Basics of Naturalization

Required Forms




(if applying for fee waiver)

Required initial evidence

Your permanent resident card (or a copy of front and back) (expired is ok in MOST jurisdictions, including Chicago)

Your marriage certificate

All divorce certificates for you and your spouse

Proof of valid marriage (if applying to naturalize after three years of residence)

Living together (photos, mortgage, lease, witness statements)

Children (birth/adoption certificates and proof of financial support)

Financial commitments (joint bank accounts, taxes, bills, insurance, etc.)

Phone logs, emails, texts, messenger, Whatsapp, any other communication.

Other considerations

International travel:

You must not have been outside the United States for more than half of the time required to apply to naturalize

You must not have not traveled out of the United States for more than six months at any time since becoming a resident

18 months total for three-year applications

30 months total for five-year applications

Overdue taxes

Outstanding child support payments

Accidentally voting or registering to vote in a United States election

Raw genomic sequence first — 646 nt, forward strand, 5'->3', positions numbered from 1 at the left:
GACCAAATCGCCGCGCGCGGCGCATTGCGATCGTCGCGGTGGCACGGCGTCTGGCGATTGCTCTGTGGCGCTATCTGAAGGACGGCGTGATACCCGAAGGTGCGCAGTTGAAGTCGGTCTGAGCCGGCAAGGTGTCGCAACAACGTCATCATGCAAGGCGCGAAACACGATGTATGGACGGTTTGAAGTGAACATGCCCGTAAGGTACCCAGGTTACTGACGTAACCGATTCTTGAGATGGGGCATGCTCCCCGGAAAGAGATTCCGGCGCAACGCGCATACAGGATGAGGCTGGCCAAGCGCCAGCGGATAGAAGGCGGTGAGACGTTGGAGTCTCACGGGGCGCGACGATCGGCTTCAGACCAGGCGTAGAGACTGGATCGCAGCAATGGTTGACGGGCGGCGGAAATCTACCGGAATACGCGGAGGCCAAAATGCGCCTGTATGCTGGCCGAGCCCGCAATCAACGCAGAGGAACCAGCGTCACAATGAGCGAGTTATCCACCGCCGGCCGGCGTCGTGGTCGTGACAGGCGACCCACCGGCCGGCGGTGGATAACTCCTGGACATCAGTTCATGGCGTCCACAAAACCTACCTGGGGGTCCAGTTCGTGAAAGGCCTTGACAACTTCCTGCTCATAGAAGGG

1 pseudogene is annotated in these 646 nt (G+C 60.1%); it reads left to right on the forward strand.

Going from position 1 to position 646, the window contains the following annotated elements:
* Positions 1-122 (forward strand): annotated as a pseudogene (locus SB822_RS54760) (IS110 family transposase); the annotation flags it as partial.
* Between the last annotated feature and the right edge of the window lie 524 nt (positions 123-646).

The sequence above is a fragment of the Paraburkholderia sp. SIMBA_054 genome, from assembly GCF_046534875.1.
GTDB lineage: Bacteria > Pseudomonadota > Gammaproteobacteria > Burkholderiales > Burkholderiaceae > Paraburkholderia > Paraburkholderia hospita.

Registration for the Selective Service of men who lived in the United States during the ages 18 to 26 (even if undocumented)

Controlled substances:

Marijuana is still federally illegal and even the casual use of it makes you inadmissible! Stay away from it until you naturalize!

Arrests (make sure to submit photocopies of the following items with your application and bring the official versions with you to your interview):

Certified dispositions of all arrests – even from before becoming a lawful permanent resident;

Expunged arrests must be temporarily unsealed to get disposition;

Minor traffic infractions (speeding, running red lights, parking) do not require certified dispositions;

I-912, Request for Fee Waiver:

Individuals earning less than 150% of the poverty level each year qualify for a waiver of 100% of the naturalization application government fee;

Check the I-912P to determine how little you must make yearly based on your household size;

Use the “total income” section on your most recent tax return to see if you qualify;

Intake forms and successful case example

Please use these biographical information forms and an example of a successful application to help you properly file your case. Make sure to use the most recent version of the forms by clicking on the Required Forms links above.